Since the day it rolled into my driveway on January 26, 2011, I’ve had many wonderful adventures in my smart. I’ve driven in the Phoenix Electric Light Parade, a nighttime parade wherein we cover our cars with lights powered by the cars themselves. I’ve also participated in the Phoenix 100-Mile Challenge, twice. It’s a road “race” for electric cars that’s not so much about speed, but about efficiency. I came in second place last year, and this year I came in first place! I won the grand prize!

My smart electric drive has changed my perspective on many things. I used to hate driving and simply tolerated it because it was necessary. Now, I love driving. I always preferred a manual transmission car, and my smart electric drive gives me that control sensation without any gears. It’s just “go” and “go faster.” But most of all, I’m proud of the example I’m setting for my son; it’s possible to be environmentally friendly without losing out on fun. This is my first smart electric drive, and I’m confident it won’t be my last.

Mindy K. — Arizona

I’ve had other smart ED readers comment on my posts saying that they loved their vehicles. Seems like the smart ED is a good buy if you want a smaller car, but it’s hard to imagine a case in which it’s really a “better deal” than the Nissan Leaf, Chevy Spark EV, or Mitsubishi i.

Check out more of my EVS27 coverage here on EV Obsession or even more on CleanTechnica.

Image: available for re-use and even modification, as long as credit is provided (with links) to Zachary Shahan / EV ObsessionCleanTechnica. (CC BY-SA license)

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About the Author

spends most of his time here on CleanTechnica as the director/chief editor. Otherwise, he's probably enthusiastically fulfilling his duties as the director/editor of Solar Love, EV Obsession, Planetsave, or Bikocity. Zach is recognized globally as a solar energy, electric car, and wind energy expert. If you would like him to speak at a related conference or event, connect with him via social media. You can connect with Zach on any popular social networking site you like. Links to all of his main social media profiles are on ZacharyShahan.com.



  • Wayne Williamson

    This is cool. I was wondering when the smart would be electric. Just thinking that for a first foray into the electric arena, that this might fit the bill…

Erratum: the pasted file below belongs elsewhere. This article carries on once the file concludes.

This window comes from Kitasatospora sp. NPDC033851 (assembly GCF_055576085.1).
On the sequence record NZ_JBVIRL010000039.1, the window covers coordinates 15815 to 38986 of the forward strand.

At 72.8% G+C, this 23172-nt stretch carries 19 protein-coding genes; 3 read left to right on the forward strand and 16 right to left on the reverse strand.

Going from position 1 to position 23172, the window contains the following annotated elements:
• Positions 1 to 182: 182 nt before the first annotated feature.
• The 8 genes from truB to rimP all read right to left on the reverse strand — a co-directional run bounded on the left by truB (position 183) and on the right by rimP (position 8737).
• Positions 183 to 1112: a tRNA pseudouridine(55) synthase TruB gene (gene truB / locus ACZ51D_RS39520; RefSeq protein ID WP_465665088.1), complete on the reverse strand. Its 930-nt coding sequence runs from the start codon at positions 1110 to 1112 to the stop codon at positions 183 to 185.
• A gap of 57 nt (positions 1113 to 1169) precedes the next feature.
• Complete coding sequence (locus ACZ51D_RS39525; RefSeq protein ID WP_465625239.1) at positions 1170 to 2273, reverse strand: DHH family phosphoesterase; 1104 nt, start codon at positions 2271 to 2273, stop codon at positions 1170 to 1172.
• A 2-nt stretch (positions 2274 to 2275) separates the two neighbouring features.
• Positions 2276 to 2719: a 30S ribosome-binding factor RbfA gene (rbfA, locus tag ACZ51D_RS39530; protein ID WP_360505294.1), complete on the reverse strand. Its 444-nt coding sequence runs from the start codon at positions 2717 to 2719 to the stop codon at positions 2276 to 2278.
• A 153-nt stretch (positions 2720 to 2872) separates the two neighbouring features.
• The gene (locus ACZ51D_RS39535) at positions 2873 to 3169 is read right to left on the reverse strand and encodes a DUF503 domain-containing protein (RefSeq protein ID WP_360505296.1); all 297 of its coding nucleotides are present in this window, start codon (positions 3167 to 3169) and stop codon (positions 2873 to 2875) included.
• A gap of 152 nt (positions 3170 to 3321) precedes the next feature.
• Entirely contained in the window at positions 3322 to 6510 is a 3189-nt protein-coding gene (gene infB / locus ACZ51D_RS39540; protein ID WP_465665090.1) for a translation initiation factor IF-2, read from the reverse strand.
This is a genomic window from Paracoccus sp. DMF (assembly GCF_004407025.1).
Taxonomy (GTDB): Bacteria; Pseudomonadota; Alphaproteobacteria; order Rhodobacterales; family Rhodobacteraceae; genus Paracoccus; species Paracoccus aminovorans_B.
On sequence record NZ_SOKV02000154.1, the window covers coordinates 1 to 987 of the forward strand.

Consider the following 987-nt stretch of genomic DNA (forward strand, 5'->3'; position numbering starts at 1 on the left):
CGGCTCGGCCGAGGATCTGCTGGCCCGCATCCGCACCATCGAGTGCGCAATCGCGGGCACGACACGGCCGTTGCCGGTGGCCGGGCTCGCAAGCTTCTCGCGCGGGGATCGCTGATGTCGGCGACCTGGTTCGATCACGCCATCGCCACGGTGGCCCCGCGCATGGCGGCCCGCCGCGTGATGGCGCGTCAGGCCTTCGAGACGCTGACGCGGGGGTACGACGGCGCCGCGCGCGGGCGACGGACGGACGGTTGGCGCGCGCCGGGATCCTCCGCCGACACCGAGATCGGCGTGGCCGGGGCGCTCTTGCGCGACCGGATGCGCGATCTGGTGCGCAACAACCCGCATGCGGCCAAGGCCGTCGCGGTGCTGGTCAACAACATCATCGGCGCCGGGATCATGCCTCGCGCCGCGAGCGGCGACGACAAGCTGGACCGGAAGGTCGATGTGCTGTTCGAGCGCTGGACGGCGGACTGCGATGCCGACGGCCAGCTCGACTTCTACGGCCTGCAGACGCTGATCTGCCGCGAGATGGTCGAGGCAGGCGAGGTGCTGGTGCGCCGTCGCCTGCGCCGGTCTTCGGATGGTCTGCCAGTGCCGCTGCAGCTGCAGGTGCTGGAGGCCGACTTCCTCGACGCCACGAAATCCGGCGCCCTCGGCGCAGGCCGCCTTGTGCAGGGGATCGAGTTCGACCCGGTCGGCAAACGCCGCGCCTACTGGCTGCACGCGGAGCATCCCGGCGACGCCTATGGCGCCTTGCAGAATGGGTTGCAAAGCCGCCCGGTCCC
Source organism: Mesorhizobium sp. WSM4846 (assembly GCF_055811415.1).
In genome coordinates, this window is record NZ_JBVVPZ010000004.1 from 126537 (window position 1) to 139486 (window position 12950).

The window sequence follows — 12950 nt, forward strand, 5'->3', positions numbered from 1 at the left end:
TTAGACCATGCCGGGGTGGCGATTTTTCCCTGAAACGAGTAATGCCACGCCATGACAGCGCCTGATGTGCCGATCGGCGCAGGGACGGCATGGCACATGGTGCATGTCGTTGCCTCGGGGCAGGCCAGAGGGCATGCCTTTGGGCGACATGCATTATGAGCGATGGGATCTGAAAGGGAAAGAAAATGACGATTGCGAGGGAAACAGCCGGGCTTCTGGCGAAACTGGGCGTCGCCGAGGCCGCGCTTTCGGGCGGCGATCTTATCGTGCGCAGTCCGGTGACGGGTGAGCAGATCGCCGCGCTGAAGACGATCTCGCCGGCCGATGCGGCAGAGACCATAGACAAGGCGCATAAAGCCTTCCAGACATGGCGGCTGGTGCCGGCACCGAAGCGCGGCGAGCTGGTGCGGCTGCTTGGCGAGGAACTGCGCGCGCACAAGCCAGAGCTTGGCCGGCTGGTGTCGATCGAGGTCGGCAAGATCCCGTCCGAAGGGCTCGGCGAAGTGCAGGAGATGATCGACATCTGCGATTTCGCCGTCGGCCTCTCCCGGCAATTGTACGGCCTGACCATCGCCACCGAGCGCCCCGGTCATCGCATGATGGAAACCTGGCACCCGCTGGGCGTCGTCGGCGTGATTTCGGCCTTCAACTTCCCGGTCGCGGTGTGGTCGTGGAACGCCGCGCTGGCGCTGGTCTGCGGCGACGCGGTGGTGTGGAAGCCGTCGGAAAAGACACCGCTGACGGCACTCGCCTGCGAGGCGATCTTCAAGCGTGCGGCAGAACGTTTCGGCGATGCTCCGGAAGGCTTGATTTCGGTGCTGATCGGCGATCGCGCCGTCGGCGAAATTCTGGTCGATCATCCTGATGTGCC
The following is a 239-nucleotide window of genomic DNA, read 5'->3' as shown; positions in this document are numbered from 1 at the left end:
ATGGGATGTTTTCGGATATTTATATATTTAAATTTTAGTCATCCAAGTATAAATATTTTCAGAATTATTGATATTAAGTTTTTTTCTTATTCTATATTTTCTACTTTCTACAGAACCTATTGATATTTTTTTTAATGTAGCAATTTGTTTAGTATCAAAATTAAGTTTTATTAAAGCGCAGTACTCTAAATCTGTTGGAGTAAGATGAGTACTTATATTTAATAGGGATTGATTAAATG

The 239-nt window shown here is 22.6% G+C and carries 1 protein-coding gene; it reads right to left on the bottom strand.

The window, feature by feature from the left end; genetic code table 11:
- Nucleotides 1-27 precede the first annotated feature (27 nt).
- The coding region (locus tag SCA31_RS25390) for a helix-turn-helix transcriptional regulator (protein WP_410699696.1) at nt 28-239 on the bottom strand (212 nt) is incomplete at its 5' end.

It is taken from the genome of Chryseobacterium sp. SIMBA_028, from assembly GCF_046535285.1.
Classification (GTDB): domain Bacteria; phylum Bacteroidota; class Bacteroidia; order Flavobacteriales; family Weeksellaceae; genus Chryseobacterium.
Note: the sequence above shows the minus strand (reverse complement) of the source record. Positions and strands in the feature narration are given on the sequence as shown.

• H.Panicker

    Why is that most manufacturers build tiny cars powered by batteries that cramp up the driver? If it is to save on body weight, extend mileage or sync the efficiency of the motors to pull it along gradients,then why not build charging systems in car parks in front of their office. These park charging systems could be powered by solar or wind generators. I suggest the parks have a weighing platform type system which automatically begins to recharge the cars via a power coil built into it. The car would have similarly a coil to pick up power. The commuter would be able to get the car recharged ( payment to be made for both parking and charging) at the end of office time.

    • martinwinlow

      Not everyone in the world is so ‘well-fed’ that they need to drive around in a truck!

      I have just bought an i-Miev (re-badged by Peugeot and called an Ion) here in the UK that drives very nicely, indeed. I bought it 200 miles away and drove it back using the Ecotricity ChaDeMo fast charger network – which was interesting but not something I would necessarily want to do again in a hurry – but it does at least prove long distance EVing in the UK is feasible, even without Tesla. Just leave at least twice the time it would take in a conventional car.

      It is a nicely, though not OTT, equipped car with some nice touches. Comfortable but again, not unnecessarily fussy – A/C, electric most things (inc folding wing mirrors). It doesn’t have the big dash display of its Mitsubishi-badged brother – which is a shame. Good acceleration and adequate range – for my needs at least. A 20kWh pack instead of the 16 it has would make a big difference. Realistically, IMO (bearing in mind I have only had it for 3 days – but driven 350 miles already) it has a 50 mile, mixed driving range. If you stuck to 30mph you might get 60-70 miles but 93 miles (the official range)? Only with no accessories on at all and at a steady 25mph in warm weather with no wind or slope.

      As for buying a Smart ED, I did actually try to before I settled on the used Ion. I rang 3 Smart/Mercedes dealers, 2 of whom were Smart ‘specialists’ and got absolutely no-where “We’re busy with customers at the moment and we’ll ring you back” Nothing. I got the distinct impression that they just were not interested in selling them. MW